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The Publisher and the Author make no representations or warranties with respect to the accuracy or completeness of the contents of this work and specifically disclaim all warranties, including without limitation any implied warranties of fitness for a particular purpose.

Games on Symbian OS A Handbook for Mobile Development Authors Fadi Chehimi, Leon Clarke (Ideaworks3D), Michael Coffey, Paul Coulton, Twm Davies, Roland Geisler, Nigel Hietala, Sam Mason, Peter Lykke Nielsen, Aleks Garo Pamir and Jo Stichbury (Lead author and editor) Contributors Sam Cartwright (Mobile Developer Lab), Tim Closs (Ideaworks3D), John Holloway (Zing Magic), David Mac Queen (Screen Digest), Adam Taylor (Ideaworks3D) and Steve Townsend (Great Ape Software) Reviewed by Michael Aubert, Jan Bonnevier, Sam Cartwright, Martin de Jode, Brian Evans, Toby Gray, Martin Hardman, John Imhofe, Mathew Inwood, Mark Jacobs, Erik Jacobson, Rob James, Elina Koivisto, Kazuhiro Konishi, Mal Minhas, Ben Morris, Matthew O Donnell, Matt Plumtree, Lane Roberts, Jesus Ruiz, Hartti Suomela, Steve Townsend, Shawn Van Every and Sally Vedros Head of Symbian Press Freddie Gjertsen Managing Editor Satu Mc Nabb Copy Editor Lisa Voisin Copyright 2008 Published by Symbian Software Ltd John Wiley & Sons Ltd, The Atrium, Southern Gate, Chichester, West Sussex PO19 8SQ, England Telephone ( 44) (for orders and customer service enquiries): Visit our Home Page on or All Rights Reserved.

No part of this publication may be reproduced, stored in a retrieval system or transmitted in any form or by any means, electronic, mechanical, photocopying, recording, scanning or otherwise, except under the terms of the Copyright, Designs and Patents Act 1988 or under the terms of a licence issued by the Copyright Licensing Agency Ltd, 90 Tottenham Court Road, London W1T 4LP, UK, without the permission in writing of the Publisher.

In addition, Symbian OS has evolved over many, many years and is arguably a more mature and well-understood platform than many of its competitors.

As such, Symbian OS is an excellent choice for mobile games developers looking to develop expertise and deploy to a wide consumer base.

and any use of such marks by Symbian Software Ltd is under license.

Other trademarks and trade names are those of their respective owners.

Until recently, the primary drivers for these revenues were wallpapers (images displayed on the phone s front screen) and ringtones.

However, as this book will explain, over the last year many operators have seen game revenues overtake other content types.

British Library Cataloguing in Publication Data A catalogue record for this book is available from the British Library ISBN: Typeset in 10/12pt Optima by Laserwords Private Limited, Chennai, India Printed and bound in Great Britain by Bell & Bain, Glasgow This book is printed on acid-free paper responsibly manufactured from sustainable forestry in which at least two trees are planted for each one used for paper production. Some Statistics Games Platforms Compared Types of Mobile Games Who Plays Mobile Games? Mobile Game Distribution: Routes to Market The User Experience Mobile Game Platforms Portability and Compatibility Smartphone Characteristics The Future for Games on Symbian Smartphones Summary 40 vi CONTENTS Part Two: Creating Native Games on Symbian OS v9 2 Symbian OS Game Basics Introduction The Game Loop The Heartbeat Timer Handling Input from the Keypad Handling Input from the Screen System Events Memory Management and Disk Space Maths and Floating Point Support Tools and Further Reading 60 3 Graphics on Symbian OS Introduction Overview On Frame Rate About Display Memory A Primer on Drawing on Symbian OS Direct Screen Access Double Buffering and Anti-Tearing Pixel Color Representations Loading and Manipulating Images Scaling for Variable Screen Sizes and Resolutions Rendering Text Playing Video Clips Less Useful APIs Summary Adding Audio to Games on Symbian OS Introduction Multimedia Framework (MMF) Sound Effects Background Music Best Practice in Mobile Game Audio What s Next? Further Reading The N-Gage Platform A Brief History of N-Gage N-Gage Platform: The Next Generation of Mobile Gaming The N-Gage SDK The N-Gage Application Becoming an N-Gage Developer Summary 264 viii CONTENTS Part Four: Java ME, Do Ja and Flash Lite on Symbian OS 9 MIDP Games on Symbian OS Introduction Java ME To Java ME or Not To Java ME? Pausing for Breath Living it Up Game Architecture Case Study: Third Degree Did You Hear That SNAP?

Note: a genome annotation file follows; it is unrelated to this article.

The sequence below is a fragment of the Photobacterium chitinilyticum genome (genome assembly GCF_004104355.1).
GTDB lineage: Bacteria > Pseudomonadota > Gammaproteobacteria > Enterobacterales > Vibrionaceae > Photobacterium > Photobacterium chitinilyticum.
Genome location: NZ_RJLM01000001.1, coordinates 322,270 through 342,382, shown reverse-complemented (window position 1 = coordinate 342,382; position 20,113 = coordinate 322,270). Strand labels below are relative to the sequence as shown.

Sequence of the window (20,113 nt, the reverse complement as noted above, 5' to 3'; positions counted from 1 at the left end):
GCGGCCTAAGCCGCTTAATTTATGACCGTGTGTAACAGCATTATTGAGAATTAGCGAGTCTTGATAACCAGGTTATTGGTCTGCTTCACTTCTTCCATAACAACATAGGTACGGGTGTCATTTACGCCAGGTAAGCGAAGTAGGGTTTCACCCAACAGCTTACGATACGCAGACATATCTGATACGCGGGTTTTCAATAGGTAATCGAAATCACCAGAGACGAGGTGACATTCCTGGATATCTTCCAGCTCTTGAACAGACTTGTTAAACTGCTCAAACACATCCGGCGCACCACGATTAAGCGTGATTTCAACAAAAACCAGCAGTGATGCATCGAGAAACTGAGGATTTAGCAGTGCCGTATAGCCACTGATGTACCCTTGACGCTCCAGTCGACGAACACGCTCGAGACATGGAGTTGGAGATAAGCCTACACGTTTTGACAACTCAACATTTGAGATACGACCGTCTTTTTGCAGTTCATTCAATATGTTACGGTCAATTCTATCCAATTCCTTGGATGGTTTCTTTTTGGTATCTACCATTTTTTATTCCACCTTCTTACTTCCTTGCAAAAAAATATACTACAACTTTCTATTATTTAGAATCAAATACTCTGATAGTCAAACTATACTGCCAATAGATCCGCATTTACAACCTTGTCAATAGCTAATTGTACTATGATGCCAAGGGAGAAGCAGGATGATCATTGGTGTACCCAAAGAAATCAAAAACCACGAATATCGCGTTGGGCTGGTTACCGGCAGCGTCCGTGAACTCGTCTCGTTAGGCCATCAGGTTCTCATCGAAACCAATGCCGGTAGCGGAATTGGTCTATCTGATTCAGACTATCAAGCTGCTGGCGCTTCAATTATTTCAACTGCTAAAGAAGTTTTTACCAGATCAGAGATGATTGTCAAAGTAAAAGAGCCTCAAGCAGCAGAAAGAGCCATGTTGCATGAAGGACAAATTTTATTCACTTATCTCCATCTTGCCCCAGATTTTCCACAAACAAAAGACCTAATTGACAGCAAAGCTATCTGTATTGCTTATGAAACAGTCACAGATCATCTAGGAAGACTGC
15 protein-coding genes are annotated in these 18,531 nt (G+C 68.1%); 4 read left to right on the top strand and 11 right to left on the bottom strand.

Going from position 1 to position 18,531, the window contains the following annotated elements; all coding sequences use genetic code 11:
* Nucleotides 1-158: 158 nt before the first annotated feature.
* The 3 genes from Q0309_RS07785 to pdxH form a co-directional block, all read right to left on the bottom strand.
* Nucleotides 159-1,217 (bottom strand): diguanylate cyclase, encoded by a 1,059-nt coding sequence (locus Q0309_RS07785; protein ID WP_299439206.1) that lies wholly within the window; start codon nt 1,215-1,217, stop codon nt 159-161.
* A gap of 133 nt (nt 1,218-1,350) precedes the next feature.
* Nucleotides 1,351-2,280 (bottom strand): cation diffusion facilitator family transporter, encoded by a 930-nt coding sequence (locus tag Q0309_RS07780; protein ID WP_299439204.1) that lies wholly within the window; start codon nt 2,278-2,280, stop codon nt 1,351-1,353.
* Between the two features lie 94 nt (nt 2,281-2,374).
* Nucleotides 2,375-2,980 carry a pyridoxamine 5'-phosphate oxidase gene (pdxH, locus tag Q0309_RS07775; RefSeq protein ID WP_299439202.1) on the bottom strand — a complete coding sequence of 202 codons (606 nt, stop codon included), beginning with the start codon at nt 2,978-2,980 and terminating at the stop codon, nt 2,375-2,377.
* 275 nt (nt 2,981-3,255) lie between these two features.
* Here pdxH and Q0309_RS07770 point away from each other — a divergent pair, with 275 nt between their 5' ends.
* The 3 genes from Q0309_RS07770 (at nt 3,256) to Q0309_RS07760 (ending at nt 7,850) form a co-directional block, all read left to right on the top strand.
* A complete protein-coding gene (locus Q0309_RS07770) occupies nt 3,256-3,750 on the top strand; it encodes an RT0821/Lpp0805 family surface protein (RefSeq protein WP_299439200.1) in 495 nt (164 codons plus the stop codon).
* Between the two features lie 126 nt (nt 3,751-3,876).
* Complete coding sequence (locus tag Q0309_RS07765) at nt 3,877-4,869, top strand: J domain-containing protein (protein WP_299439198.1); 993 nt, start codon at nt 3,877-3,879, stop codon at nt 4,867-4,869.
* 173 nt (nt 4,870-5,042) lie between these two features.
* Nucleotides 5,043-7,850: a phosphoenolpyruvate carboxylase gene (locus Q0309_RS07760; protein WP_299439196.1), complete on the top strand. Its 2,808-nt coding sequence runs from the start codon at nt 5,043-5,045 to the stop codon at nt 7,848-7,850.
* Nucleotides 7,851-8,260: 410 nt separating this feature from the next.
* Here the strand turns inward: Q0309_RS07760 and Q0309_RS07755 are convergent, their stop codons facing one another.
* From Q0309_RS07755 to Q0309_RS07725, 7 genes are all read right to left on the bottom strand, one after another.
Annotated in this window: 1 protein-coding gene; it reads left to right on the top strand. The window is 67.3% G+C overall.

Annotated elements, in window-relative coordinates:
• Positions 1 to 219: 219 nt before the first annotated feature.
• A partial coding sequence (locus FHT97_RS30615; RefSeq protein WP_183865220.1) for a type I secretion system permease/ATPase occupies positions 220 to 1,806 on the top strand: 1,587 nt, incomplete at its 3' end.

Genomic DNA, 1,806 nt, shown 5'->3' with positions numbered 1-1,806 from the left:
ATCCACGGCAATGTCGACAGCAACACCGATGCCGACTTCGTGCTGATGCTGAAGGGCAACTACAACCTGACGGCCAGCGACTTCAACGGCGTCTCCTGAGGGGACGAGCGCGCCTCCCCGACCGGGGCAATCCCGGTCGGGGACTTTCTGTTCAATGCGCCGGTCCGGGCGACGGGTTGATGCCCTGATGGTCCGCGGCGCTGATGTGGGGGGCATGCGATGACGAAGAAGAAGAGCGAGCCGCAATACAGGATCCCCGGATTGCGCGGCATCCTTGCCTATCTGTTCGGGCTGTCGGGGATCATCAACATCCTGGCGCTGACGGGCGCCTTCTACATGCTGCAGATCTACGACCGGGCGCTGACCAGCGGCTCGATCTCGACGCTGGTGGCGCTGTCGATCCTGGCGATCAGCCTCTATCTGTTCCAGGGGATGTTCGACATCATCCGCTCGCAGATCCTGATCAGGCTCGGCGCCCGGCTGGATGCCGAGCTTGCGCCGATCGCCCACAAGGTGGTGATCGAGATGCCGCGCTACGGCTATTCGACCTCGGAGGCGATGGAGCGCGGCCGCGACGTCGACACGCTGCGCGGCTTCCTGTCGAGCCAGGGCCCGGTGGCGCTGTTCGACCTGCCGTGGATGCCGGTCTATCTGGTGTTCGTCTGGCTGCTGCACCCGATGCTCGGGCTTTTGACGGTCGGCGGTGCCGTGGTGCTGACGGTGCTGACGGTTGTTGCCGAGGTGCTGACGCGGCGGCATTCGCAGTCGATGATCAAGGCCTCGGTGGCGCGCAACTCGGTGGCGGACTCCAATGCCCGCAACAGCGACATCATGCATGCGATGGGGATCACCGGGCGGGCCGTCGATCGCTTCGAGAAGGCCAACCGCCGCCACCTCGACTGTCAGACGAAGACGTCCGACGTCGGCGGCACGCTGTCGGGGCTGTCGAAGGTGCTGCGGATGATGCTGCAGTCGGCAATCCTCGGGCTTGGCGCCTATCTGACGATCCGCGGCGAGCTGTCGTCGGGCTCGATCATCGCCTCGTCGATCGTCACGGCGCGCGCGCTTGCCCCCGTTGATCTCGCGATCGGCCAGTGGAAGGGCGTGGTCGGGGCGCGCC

Contents Forewords About this Book About the Authors Editor s Acknowledgements ix xiii xvii xxiii Part One: A Symbian Perspective on Mobile Games 1 Introduction Why Games? Multiplayer Games Introduction Local Multiplayer Games Over a Bluetooth Connection Online Multiplayer Games Airplay Online: A Multiplayer SDK and Service Solution 165 CONTENTS vii 5.5 N-Gage Arena Other Online Multiplayer Solutions Further Reading Exploiting the Phone Hardware Introduction Camera Location D Motion Sensors Vibration Summary Acknowledgements 216 Part Three: Porting Games to Symbian OS 7 C/C Standards Support for Games Developers on Symbian OS P. And Another Thing Further Reading Games In Japan Introduction The Japanese Market Enter Do Ja!

Whilst it may be true that voice communication and text messaging are still the most popular services, phones are increasingly being relied upon for , web browsing, and entertainment such as music, video, mobile TV, and games.

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